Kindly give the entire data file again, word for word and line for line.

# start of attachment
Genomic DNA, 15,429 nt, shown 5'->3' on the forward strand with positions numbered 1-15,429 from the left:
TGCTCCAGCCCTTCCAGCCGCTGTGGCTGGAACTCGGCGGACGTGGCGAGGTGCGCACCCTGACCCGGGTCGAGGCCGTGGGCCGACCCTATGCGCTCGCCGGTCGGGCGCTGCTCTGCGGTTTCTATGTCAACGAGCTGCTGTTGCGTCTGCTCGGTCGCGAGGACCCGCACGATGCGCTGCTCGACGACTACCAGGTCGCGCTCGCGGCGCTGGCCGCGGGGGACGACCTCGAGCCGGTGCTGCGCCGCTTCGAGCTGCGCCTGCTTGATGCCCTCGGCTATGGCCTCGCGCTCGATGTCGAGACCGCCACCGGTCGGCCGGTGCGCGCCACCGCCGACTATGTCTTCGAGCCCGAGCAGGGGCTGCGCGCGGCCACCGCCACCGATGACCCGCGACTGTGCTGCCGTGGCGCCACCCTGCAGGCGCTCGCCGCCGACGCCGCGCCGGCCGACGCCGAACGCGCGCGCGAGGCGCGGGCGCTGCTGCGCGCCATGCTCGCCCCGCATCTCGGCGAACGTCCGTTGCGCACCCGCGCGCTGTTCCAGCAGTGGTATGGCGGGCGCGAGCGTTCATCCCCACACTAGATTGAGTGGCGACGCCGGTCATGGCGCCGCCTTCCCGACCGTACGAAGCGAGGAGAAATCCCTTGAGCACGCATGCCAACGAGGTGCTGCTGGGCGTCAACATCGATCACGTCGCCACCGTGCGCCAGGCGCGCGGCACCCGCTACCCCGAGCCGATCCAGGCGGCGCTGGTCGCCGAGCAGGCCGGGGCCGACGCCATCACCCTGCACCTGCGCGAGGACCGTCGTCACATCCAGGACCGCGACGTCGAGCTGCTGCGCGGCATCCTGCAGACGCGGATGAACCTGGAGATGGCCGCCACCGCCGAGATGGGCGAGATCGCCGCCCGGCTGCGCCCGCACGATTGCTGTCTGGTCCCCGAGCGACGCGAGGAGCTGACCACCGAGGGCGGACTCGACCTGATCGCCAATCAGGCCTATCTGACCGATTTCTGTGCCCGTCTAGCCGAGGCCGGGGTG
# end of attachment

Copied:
Genomic DNA, 15,429 nt, shown 5'->3' on the forward strand with positions numbered 1-15,429 from the left:
TGCTCCAGCCCTTCCAGCCGCTGTGGCTGGAACTCGGCGGACGTGGCGAGGTGCGCACCCTGACCCGGGTCGAGGCCGTGGGCCGACCCTATGCGCTCGCCGGTCGGGCGCTGCTCTGCGGTTTCTATGTCAACGAGCTGCTGTTGCGTCTGCTCGGTCGCGAGGACCCGCACGATGCGCTGCTCGACGACTACCAGGTCGCGCTCGCGGCGCTGGCCGCGGGGGACGACCTCGAGCCGGTGCTGCGCCGCTTCGAGCTGCGCCTGCTTGATGCCCTCGGCTATGGCCTCGCGCTCGATGTCGAGACCGCCACCGGTCGGCCGGTGCGCGCCACCGCCGACTATGTCTTCGAGCCCGAGCAGGGGCTGCGCGCGGCCACCGCCACCGATGACCCGCGACTGTGCTGCCGTGGCGCCACCCTGCAGGCGCTCGCCGCCGACGCCGCGCCGGCCGACGCCGAACGCGCGCGCGAGGCGCGGGCGCTGCTGCGCGCCATGCTCGCCCCGCATCTCGGCGAACGTCCGTTGCGCACCCGCGCGCTGTTCCAGCAGTGGTATGGCGGGCGCGAGCGTTCATCCCCACACTAGATTGAGTGGCGACGCCGGTCATGGCGCCGCCTTCCCGACCGTACGAAGCGAGGAGAAATCCCTTGAGCACGCATGCCAACGAGGTGCTGCTGGGCGTCAACATCGATCACGTCGCCACCGTGCGCCAGGCGCGCGGCACCCGCTACCCCGAGCCGATCCAGGCGGCGCTGGTCGCCGAGCAGGCCGGGGCCGACGCCATCACCCTGCACCTGCGCGAGGACCGTCGTCACATCCAGGACCGCGACGTCGAGCTGCTGCGCGGCATCCTGCAGACGCGGATGAACCTGGAGATGGCCGCCACCGCCGAGATGGGCGAGATCGCCGCCCGGCTGCGCCCGCACGATTGCTGTCTGGTCCCCGAGCGACGCGAGGAGCTGACCACCGAGGGCGGACTCGACCTGATCGCCAATCAGGCCTATCTGACCGATTTCTGTGCCCGTCTAGCCGAGGCCGGGGTG